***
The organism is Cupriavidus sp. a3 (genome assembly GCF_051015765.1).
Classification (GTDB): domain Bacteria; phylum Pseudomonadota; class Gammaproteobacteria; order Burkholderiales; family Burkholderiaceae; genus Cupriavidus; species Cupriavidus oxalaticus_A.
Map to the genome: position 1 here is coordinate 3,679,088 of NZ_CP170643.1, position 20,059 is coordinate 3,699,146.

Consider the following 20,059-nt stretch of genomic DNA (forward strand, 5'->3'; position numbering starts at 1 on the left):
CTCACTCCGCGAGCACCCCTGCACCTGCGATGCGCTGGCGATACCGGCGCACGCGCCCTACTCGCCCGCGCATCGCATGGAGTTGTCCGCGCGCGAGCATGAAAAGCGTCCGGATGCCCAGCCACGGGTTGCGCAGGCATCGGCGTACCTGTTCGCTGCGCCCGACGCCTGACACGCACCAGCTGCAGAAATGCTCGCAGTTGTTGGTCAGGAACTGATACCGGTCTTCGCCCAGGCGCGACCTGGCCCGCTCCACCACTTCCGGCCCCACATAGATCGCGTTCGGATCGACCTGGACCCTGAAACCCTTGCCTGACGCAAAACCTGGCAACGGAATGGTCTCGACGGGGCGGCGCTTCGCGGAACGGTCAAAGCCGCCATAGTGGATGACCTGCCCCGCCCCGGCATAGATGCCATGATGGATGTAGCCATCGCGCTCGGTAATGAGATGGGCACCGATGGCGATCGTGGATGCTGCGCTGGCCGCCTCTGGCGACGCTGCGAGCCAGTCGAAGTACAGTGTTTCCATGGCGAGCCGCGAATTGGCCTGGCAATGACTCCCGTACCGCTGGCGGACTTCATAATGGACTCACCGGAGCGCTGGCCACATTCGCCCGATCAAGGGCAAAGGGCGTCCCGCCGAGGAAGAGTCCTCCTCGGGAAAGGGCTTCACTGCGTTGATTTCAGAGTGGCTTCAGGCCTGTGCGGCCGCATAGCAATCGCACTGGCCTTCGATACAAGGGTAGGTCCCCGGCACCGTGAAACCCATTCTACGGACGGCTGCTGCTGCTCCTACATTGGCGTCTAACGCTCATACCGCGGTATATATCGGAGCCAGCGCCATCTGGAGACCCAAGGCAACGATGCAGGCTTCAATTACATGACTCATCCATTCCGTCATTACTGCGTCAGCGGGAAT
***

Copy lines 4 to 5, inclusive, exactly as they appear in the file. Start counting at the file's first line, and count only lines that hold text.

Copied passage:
Consider the following 20,059-nt stretch of genomic DNA (forward strand, 5'->3'; position numbering starts at 1 on the left):
CTCACTCCGCGAGCACCCCTGCACCTGCGATGCGCTGGCGATACCGGCGCACGCGCCCTACTCGCCCGCGCATCGCATGGAGTTGTCCGCGCGCGAGCATGAAAAGCGTCCGGATGCCCAGCCACGGGTTGCGCAGGCATCGGCGTACCTGTTCGCTGCGCCCGACGCCTGACACGCACCAGCTGCAGAAATGCTCGCAGTTGTTGGTCAGGAACTGATACCGGTCTTCGCCCAGGCGCGACCTGGCCCGCTCCACCACTTCCGGCCCCACATAGATCGCGTTCGGATCGACCTGGACCCTGAAACCCTTGCCTGACGCAAAACCTGGCAACGGAATGGTCTCGACGGGGCGGCGCTTCGCGGAACGGTCAAAGCCGCCATAGTGGATGACCTGCCCCGCCCCGGCATAGATGCCATGATGGATGTAGCCATCGCGCTCGGTAATGAGATGGGCACCGATGGCGATCGTGGATGCTGCGCTGGCCGCCTCTGGCGACGCTGCGAGCCAGTCGAAGTACAGTGTTTCCATGGCGAGCCGCGAATTGGCCTGGCAATGACTCCCGTACCGCTGGCGGACTTCATAATGGACTCACCGGAGCGCTGGCCACATTCGCCCGATCAAGGGCAAAGGGCGTCCCGCCGAGGAAGAGTCCTCCTCGGGAAAGGGCTTCACTGCGTTGATTTCAGAGTGGCTTCAGGCCTGTGCGGCCGCATAGCAATCGCACTGGCCTTCGATACAAGGGTAGGTCCCCGGCACCGTGAAACCCATTCTACGGACGGCTGCTGCTGCTCCTACATTGGCGTCTAACGCTCATACCGCGGTATATATCGGAGCCAGCGCCATCTGGAGACCCAAGGCAACGATGCAGGCTTCAATTACATGACTCATCCATTCCGTCATTACTGCGTCAGCGGGAAT